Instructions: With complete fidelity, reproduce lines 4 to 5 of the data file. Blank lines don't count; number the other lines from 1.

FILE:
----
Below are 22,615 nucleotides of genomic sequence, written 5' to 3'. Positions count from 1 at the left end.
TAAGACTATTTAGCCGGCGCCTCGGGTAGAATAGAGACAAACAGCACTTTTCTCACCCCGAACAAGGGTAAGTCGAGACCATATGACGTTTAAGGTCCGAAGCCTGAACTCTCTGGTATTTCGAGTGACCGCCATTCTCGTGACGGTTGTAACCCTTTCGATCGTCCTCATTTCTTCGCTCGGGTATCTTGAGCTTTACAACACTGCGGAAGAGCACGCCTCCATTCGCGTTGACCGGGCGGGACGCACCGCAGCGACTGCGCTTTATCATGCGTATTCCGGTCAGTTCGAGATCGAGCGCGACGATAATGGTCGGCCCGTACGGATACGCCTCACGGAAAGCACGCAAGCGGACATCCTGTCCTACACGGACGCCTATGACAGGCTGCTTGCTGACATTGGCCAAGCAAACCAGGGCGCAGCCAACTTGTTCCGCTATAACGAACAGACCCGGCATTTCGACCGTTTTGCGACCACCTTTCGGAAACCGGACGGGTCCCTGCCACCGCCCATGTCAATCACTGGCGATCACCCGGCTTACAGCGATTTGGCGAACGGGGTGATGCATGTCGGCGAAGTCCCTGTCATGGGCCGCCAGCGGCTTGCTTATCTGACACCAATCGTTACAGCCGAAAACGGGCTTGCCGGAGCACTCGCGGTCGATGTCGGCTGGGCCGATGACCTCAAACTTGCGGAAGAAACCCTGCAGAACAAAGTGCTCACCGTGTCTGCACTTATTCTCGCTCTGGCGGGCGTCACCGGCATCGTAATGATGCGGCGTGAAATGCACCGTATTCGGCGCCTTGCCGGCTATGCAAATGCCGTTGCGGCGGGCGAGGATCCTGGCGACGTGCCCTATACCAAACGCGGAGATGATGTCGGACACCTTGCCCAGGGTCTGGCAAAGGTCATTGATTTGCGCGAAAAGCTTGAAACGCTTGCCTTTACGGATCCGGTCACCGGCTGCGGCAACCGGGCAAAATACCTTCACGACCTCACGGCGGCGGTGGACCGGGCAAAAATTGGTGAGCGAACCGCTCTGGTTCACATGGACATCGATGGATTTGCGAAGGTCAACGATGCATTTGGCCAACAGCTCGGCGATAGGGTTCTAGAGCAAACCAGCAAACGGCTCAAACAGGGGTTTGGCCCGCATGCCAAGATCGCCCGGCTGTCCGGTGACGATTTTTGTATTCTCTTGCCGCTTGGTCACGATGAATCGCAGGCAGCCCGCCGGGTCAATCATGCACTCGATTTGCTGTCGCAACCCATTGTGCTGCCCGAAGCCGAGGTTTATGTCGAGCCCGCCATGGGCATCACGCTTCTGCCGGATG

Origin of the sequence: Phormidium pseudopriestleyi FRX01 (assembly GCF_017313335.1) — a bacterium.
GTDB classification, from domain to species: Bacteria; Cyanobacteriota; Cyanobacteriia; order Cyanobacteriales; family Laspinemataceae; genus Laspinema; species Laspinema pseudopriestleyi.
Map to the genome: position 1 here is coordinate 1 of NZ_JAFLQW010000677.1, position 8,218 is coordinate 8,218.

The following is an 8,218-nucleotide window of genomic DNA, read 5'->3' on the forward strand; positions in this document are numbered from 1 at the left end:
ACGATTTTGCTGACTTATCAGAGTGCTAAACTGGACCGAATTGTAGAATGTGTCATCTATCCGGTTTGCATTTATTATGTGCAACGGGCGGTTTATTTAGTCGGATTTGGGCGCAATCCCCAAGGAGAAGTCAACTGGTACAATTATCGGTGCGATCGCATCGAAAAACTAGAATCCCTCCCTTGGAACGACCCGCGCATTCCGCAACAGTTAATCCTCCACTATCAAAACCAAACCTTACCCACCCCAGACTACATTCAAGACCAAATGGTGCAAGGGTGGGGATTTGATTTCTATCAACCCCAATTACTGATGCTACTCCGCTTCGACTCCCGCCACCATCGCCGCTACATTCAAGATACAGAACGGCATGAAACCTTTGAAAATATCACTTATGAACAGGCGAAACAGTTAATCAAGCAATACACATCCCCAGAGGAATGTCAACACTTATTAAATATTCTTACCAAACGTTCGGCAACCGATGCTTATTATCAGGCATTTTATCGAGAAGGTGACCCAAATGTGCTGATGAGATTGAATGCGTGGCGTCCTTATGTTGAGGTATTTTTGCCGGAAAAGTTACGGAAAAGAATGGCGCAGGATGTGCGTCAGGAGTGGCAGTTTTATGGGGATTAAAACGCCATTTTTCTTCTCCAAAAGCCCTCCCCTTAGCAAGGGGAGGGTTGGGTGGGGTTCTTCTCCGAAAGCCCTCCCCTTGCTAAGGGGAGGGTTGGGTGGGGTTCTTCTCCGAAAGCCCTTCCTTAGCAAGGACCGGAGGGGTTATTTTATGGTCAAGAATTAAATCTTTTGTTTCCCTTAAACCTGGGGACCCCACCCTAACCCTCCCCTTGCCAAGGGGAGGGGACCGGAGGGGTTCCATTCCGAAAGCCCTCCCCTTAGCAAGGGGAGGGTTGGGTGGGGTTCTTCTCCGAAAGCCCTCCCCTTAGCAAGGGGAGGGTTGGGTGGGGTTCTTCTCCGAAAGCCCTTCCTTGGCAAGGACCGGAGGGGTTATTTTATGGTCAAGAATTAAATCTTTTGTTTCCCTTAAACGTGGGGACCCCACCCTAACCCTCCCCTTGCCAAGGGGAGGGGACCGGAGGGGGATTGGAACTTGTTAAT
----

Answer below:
GTDB classification, from domain to species: Bacteria; Cyanobacteriota; Cyanobacteriia; order Cyanobacteriales; family Laspinemataceae; genus Laspinema; species Laspinema pseudopriestleyi.
Map to the genome: position 1 here is coordinate 1 of NZ_JAFLQW010000677.1, position 8,218 is coordinate 8,218.